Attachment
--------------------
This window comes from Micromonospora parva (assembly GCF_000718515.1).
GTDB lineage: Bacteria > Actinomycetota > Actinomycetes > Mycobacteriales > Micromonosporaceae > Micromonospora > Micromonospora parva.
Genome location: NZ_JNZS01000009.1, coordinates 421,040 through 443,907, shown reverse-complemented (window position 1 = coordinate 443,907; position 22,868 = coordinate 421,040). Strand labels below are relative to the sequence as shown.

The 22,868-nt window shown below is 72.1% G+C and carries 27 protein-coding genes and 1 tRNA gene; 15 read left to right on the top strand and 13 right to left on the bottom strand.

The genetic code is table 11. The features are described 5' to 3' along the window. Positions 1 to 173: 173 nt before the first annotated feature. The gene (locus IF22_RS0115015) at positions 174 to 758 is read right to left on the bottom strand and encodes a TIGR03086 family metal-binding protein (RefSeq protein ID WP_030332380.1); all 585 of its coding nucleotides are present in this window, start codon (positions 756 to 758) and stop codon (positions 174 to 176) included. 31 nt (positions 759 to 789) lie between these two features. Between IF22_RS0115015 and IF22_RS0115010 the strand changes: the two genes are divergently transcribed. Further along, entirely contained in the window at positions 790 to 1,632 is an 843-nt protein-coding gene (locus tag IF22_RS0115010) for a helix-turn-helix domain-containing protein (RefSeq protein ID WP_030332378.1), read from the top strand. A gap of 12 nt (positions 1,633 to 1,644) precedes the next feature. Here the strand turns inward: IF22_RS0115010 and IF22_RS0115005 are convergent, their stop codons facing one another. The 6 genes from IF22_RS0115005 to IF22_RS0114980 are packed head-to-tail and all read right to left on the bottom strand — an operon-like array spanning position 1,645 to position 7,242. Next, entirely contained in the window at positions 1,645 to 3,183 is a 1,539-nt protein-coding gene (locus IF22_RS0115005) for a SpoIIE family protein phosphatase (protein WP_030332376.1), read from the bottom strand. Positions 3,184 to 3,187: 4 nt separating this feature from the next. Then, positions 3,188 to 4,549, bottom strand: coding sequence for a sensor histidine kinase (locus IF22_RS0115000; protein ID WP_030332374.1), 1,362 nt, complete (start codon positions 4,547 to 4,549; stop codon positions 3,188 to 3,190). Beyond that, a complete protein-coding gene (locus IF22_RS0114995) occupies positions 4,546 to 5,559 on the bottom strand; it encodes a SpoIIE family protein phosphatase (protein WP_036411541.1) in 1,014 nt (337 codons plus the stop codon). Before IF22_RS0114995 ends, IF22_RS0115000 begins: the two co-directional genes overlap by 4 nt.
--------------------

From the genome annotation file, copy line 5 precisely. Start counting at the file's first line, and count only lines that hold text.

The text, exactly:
The genetic code is table 11. The features are described 5' to 3' along the window. Positions 1 to 173: 173 nt before the first annotated feature. The gene (locus IF22_RS0115015) at positions 174 to 758 is read right to left on the bottom strand and encodes a TIGR03086 family metal-binding protein (RefSeq protein ID WP_030332380.1); all 585 of its coding nucleotides are present in this window, start codon (positions 756 to 758) and stop codon (positions 174 to 176) included. 31 nt (positions 759 to 789) lie between these two features. Between IF22_RS0115015 and IF22_RS0115010 the strand changes: the two genes are divergently transcribed. Further along, entirely contained in the window at positions 790 to 1,632 is an 843-nt protein-coding gene (locus tag IF22_RS0115010) for a helix-turn-helix domain-containing protein (RefSeq protein ID WP_030332378.1), read from the top strand. A gap of 12 nt (positions 1,633 to 1,644) precedes the next feature. Here the strand turns inward: IF22_RS0115010 and IF22_RS0115005 are convergent, their stop codons facing one another. The 6 genes from IF22_RS0115005 to IF22_RS0114980 are packed head-to-tail and all read right to left on the bottom strand — an operon-like array spanning position 1,645 to position 7,242. Next, entirely contained in the window at positions 1,645 to 3,183 is a 1,539-nt protein-coding gene (locus IF22_RS0115005) for a SpoIIE family protein phosphatase (protein WP_030332376.1), read from the bottom strand. Positions 3,184 to 3,187: 4 nt separating this feature from the next. Then, positions 3,188 to 4,549, bottom strand: coding sequence for a sensor histidine kinase (locus IF22_RS0115000; protein ID WP_030332374.1), 1,362 nt, complete (start codon positions 4,547 to 4,549; stop codon positions 3,188 to 3,190). Beyond that, a complete protein-coding gene (locus IF22_RS0114995) occupies positions 4,546 to 5,559 on the bottom strand; it encodes a SpoIIE family protein phosphatase (protein WP_036411541.1) in 1,014 nt (337 codons plus the stop codon). Before IF22_RS0114995 ends, IF22_RS0115000 begins: the two co-directional genes overlap by 4 nt.